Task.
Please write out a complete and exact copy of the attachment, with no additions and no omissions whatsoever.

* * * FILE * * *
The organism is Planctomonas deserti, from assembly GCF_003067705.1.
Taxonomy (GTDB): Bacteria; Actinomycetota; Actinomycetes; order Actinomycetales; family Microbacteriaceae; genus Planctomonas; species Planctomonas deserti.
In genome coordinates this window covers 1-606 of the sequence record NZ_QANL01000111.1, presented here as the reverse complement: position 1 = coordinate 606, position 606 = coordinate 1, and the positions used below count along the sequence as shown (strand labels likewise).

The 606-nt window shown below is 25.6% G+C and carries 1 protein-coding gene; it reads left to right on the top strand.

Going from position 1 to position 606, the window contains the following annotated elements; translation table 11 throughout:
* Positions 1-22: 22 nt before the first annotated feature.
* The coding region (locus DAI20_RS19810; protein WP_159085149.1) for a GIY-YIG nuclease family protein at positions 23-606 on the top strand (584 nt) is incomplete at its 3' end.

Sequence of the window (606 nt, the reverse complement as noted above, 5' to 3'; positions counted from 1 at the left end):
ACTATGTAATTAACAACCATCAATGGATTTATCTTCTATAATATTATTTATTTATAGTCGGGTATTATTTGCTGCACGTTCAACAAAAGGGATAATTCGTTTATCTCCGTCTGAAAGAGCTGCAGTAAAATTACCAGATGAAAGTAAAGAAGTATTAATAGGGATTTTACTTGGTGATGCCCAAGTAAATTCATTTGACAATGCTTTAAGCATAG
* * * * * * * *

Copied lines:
The organism is Planctomonas deserti, from assembly GCF_003067705.1.
Taxonomy (GTDB): Bacteria; Actinomycetota; Actinomycetes; order Actinomycetales; family Microbacteriaceae; genus Planctomonas; species Planctomonas deserti.
In genome coordinates this window covers 1-606 of the sequence record NZ_QANL01000111.1, presented here as the reverse complement: position 1 = coordinate 606, position 606 = coordinate 1, and the positions used below count along the sequence as shown (strand labels likewise).

The 606-nt window shown below is 25.6% G+C and carries 1 protein-coding gene; it reads left to right on the top strand.

Going from position 1 to position 606, the window contains the following annotated elements; translation table 11 throughout:
* Positions 1-22: 22 nt before the first annotated feature.
* The coding region (locus DAI20_RS19810; protein WP_159085149.1) for a GIY-YIG nuclease family protein at positions 23-606 on the top strand (584 nt) is incomplete at its 3' end.

Sequence of the window (606 nt, the reverse complement as noted above, 5' to 3'; positions counted from 1 at the left end):
ACTATGTAATTAACAACCATCAATGGATTTATCTTCTATAATATTATTTATTTATAGTCGGGTATTATTTGCTGCACGTTCAACAAAAGGGATAATTCGTTTATCTCCGTCTGAAAGAGCTGCAGTAAAATTACCAGATGAAAGTAAAGAAGTATTAATAGGGATTTTACTTGGTGATGCCCAAGTAAATTCATTTGACAATGCTTTAAGCATAG